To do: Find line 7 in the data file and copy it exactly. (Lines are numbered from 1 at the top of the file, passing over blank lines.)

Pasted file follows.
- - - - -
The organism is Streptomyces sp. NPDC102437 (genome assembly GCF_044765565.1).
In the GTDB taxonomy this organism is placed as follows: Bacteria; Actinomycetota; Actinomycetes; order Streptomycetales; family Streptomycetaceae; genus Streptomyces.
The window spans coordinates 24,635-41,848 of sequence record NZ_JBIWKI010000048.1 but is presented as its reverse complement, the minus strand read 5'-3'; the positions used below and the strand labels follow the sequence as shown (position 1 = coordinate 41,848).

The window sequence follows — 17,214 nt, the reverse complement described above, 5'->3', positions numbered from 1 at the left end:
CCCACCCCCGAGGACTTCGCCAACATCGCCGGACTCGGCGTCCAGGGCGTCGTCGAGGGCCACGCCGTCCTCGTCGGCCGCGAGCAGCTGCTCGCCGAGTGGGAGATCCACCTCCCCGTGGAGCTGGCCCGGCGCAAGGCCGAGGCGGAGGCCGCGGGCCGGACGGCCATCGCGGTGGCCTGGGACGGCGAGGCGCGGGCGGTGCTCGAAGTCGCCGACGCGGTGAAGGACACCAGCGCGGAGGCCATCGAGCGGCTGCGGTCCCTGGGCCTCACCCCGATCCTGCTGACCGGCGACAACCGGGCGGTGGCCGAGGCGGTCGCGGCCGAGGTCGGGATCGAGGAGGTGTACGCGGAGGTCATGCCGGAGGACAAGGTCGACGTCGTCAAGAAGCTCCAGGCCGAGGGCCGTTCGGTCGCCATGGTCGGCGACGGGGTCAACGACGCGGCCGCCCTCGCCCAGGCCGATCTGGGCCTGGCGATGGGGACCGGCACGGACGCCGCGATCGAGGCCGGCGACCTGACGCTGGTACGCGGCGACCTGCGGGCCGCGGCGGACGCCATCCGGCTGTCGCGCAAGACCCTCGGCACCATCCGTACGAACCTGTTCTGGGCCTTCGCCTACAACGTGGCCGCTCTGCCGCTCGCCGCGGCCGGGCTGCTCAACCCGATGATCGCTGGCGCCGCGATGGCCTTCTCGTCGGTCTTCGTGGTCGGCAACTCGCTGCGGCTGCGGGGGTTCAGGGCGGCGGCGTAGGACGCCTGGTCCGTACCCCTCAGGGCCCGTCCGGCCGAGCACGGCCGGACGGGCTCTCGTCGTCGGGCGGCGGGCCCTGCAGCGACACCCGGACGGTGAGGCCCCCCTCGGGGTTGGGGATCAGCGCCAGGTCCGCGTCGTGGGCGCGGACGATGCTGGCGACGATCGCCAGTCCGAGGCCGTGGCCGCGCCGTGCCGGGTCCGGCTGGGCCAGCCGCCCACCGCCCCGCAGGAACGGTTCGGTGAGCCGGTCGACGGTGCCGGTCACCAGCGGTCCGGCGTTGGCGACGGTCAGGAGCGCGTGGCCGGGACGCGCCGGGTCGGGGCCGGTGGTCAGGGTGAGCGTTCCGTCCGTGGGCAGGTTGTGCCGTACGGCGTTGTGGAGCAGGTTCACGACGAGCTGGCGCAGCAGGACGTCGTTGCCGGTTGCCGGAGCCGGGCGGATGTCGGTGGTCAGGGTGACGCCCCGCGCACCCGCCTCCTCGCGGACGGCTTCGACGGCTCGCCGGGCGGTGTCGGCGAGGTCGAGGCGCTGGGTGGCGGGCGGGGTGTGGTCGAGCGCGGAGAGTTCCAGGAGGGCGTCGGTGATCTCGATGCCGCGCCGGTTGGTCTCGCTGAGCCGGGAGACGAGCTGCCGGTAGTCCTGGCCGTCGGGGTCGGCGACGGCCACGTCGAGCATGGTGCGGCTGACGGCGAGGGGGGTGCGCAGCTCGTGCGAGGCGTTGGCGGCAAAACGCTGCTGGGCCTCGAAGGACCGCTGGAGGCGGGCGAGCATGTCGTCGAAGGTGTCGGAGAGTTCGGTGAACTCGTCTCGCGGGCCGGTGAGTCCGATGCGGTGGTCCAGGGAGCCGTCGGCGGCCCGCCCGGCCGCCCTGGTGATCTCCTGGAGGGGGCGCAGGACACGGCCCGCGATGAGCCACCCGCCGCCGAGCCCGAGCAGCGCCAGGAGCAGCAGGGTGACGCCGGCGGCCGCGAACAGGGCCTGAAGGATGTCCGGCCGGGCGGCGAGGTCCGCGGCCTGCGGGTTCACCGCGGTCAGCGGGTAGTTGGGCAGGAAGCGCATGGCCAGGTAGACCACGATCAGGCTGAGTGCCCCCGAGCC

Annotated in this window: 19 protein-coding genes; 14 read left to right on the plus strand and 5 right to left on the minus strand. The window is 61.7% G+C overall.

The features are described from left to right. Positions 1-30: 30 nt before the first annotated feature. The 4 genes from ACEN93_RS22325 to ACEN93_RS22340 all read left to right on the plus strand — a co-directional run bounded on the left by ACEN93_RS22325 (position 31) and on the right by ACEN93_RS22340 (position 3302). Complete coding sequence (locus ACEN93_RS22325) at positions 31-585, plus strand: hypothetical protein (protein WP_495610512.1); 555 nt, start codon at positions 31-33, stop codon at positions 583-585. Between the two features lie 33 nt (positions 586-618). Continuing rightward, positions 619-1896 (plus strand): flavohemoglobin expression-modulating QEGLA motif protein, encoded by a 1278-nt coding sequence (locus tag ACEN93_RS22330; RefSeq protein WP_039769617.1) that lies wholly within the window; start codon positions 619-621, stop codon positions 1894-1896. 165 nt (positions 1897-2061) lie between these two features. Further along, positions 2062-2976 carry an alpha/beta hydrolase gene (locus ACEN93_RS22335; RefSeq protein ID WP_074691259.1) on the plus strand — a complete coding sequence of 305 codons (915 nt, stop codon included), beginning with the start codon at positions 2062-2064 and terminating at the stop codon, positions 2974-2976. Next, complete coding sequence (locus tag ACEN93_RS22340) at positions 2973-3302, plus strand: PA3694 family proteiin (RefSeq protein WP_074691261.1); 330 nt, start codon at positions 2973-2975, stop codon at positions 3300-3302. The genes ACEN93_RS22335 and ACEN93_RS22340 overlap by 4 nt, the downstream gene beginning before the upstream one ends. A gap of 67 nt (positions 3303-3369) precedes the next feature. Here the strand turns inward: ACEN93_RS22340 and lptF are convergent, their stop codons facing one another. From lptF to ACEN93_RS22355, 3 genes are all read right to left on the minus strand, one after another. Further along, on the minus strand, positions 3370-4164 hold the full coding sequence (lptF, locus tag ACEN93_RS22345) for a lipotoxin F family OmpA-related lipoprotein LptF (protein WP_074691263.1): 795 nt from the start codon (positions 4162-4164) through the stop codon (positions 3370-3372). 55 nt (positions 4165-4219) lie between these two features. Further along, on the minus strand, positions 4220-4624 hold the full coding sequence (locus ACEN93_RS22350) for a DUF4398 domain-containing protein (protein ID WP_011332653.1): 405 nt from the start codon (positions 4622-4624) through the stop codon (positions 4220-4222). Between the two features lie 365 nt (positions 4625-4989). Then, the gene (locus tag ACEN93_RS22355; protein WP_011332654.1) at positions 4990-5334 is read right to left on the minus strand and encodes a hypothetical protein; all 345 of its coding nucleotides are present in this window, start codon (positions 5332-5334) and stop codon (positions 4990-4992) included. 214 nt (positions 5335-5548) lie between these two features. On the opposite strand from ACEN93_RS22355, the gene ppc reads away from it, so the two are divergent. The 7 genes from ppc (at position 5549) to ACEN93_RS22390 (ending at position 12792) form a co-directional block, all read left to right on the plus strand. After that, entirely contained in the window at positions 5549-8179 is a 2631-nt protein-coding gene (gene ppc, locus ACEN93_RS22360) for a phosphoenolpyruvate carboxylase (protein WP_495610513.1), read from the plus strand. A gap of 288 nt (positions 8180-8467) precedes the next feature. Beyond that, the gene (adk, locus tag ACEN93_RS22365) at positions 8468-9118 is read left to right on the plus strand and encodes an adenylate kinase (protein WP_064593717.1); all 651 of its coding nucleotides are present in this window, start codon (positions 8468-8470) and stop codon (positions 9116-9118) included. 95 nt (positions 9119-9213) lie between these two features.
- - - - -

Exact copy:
The features are described from left to right. Positions 1-30: 30 nt before the first annotated feature. The 4 genes from ACEN93_RS22325 to ACEN93_RS22340 all read left to right on the plus strand — a co-directional run bounded on the left by ACEN93_RS22325 (position 31) and on the right by ACEN93_RS22340 (position 3302). Complete coding sequence (locus ACEN93_RS22325) at positions 31-585, plus strand: hypothetical protein (protein WP_495610512.1); 555 nt, start codon at positions 31-33, stop codon at positions 583-585. Between the two features lie 33 nt (positions 586-618). Continuing rightward, positions 619-1896 (plus strand): flavohemoglobin expression-modulating QEGLA motif protein, encoded by a 1278-nt coding sequence (locus tag ACEN93_RS22330; RefSeq protein WP_039769617.1) that lies wholly within the window; start codon positions 619-621, stop codon positions 1894-1896. 165 nt (positions 1897-2061) lie between these two features. Further along, positions 2062-2976 carry an alpha/beta hydrolase gene (locus ACEN93_RS22335; RefSeq protein ID WP_074691259.1) on the plus strand — a complete coding sequence of 305 codons (915 nt, stop codon included), beginning with the start codon at positions 2062-2064 and terminating at the stop codon, positions 2974-2976. Next, complete coding sequence (locus tag ACEN93_RS22340) at positions 2973-3302, plus strand: PA3694 family proteiin (RefSeq protein WP_074691261.1); 330 nt, start codon at positions 2973-2975, stop codon at positions 3300-3302. The genes ACEN93_RS22335 and ACEN93_RS22340 overlap by 4 nt, the downstream gene beginning before the upstream one ends. A gap of 67 nt (positions 3303-3369) precedes the next feature. Here the strand turns inward: ACEN93_RS22340 and lptF are convergent, their stop codons facing one another. From lptF to ACEN93_RS22355, 3 genes are all read right to left on the minus strand, one after another. Further along, on the minus strand, positions 3370-4164 hold the full coding sequence (lptF, locus tag ACEN93_RS22345) for a lipotoxin F family OmpA-related lipoprotein LptF (protein WP_074691263.1): 795 nt from the start codon (positions 4162-4164) through the stop codon (positions 3370-3372). 55 nt (positions 4165-4219) lie between these two features. Further along, on the minus strand, positions 4220-4624 hold the full coding sequence (locus ACEN93_RS22350) for a DUF4398 domain-containing protein (protein ID WP_011332653.1): 405 nt from the start codon (positions 4622-4624) through the stop codon (positions 4220-4222). Between the two features lie 365 nt (positions 4625-4989). Then, the gene (locus tag ACEN93_RS22355; protein WP_011332654.1) at positions 4990-5334 is read right to left on the minus strand and encodes a hypothetical protein; all 345 of its coding nucleotides are present in this window, start codon (positions 5332-5334) and stop codon (positions 4990-4992) included. 214 nt (positions 5335-5548) lie between these two features. On the opposite strand from ACEN93_RS22355, the gene ppc reads away from it, so the two are divergent. The 7 genes from ppc (at position 5549) to ACEN93_RS22390 (ending at position 12792) form a co-directional block, all read left to right on the plus strand. After that, entirely contained in the window at positions 5549-8179 is a 2631-nt protein-coding gene (gene ppc, locus ACEN93_RS22360) for a phosphoenolpyruvate carboxylase (protein WP_495610513.1), read from the plus strand. A gap of 288 nt (positions 8180-8467) precedes the next feature. Beyond that, the gene (adk, locus tag ACEN93_RS22365) at positions 8468-9118 is read left to right on the plus strand and encodes an adenylate kinase (protein WP_064593717.1); all 651 of its coding nucleotides are present in this window, start codon (positions 8468-8470) and stop codon (positions 9116-9118) included. 95 nt (positions 9119-9213) lie between these two features.